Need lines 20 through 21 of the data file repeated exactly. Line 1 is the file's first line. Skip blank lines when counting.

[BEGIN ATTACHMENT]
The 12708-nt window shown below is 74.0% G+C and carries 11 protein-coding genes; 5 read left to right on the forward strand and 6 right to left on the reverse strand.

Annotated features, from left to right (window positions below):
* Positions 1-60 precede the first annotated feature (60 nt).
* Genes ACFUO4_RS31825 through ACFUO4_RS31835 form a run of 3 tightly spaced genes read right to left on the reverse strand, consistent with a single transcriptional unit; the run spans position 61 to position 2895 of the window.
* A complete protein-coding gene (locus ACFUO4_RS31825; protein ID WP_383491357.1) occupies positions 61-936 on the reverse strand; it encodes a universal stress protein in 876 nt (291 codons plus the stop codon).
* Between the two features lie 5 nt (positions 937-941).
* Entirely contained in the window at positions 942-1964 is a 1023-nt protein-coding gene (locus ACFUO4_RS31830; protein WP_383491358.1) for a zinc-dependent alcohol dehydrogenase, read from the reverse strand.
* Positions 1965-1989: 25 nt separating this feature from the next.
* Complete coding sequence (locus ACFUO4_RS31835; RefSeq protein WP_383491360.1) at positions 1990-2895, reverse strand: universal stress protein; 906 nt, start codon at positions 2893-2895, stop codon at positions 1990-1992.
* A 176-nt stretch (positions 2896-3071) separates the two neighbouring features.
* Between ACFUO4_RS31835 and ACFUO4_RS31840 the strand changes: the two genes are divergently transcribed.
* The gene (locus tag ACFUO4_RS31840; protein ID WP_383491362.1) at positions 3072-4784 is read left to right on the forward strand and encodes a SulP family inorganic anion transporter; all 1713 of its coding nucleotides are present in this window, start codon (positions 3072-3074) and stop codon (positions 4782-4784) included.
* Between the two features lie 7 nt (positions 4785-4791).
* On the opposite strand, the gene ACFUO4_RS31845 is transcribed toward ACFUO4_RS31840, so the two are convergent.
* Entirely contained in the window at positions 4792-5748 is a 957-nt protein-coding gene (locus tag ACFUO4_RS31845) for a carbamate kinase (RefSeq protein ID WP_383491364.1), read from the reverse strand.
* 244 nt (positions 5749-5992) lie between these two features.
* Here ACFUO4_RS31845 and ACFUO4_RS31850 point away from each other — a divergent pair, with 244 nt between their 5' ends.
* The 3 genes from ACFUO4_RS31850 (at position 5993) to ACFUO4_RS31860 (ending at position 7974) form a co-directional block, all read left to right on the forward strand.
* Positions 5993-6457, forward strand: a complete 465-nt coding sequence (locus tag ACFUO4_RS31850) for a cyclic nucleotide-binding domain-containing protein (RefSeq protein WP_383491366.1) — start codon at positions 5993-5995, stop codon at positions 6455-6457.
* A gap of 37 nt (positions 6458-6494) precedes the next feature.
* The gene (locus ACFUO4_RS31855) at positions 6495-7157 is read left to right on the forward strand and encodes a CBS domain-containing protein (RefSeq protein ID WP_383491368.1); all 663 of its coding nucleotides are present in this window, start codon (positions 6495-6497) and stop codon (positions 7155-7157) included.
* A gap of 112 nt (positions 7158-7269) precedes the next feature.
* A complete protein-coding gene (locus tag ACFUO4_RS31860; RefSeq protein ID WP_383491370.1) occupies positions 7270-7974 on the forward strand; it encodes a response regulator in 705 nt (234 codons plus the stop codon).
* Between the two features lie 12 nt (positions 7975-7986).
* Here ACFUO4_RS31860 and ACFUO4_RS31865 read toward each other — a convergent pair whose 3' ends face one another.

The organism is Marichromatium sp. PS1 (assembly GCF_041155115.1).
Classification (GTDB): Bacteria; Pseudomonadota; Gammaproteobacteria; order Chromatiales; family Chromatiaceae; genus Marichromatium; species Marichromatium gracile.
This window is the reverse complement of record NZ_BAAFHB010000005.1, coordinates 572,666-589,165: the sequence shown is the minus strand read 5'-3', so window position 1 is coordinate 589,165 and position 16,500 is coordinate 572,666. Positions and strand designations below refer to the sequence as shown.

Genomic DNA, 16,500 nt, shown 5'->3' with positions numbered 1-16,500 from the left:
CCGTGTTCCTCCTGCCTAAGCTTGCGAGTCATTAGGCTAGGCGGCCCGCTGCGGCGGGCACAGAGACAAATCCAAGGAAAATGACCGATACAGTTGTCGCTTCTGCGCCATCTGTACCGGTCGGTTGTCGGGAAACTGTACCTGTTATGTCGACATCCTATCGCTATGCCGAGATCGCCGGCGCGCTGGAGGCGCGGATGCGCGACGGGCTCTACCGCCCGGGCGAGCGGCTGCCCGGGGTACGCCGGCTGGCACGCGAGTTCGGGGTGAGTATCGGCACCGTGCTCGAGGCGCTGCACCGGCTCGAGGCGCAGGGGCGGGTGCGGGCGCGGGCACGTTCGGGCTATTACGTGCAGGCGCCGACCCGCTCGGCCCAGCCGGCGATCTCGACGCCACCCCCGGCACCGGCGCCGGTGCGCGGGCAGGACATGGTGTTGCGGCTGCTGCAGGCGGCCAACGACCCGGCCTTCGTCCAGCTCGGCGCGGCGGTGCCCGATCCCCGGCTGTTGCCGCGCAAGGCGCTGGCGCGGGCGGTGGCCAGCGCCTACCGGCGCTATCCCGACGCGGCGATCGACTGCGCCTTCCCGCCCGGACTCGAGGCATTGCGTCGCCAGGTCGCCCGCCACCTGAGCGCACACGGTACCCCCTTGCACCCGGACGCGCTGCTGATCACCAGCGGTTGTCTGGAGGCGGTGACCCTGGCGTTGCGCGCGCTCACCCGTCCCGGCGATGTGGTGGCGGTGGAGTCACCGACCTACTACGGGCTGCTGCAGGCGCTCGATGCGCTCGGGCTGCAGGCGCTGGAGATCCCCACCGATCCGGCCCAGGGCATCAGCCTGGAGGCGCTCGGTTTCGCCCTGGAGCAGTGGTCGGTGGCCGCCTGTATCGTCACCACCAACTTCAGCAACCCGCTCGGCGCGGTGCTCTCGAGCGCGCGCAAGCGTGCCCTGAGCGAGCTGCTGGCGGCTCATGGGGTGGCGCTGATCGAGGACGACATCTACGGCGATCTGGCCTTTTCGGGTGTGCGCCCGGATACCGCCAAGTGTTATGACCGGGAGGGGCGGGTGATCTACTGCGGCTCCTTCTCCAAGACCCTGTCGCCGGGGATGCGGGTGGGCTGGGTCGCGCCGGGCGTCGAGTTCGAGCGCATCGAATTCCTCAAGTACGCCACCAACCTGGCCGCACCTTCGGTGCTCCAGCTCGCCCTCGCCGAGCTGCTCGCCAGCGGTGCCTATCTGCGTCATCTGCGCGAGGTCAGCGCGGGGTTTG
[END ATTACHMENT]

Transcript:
* A gap of 37 nt (positions 6458-6494) precedes the next feature.
* The gene (locus ACFUO4_RS31855) at positions 6495-7157 is read left to right on the forward strand and encodes a CBS domain-containing protein (RefSeq protein ID WP_383491368.1); all 663 of its coding nucleotides are present in this window, start codon (positions 6495-6497) and stop codon (positions 7155-7157) included.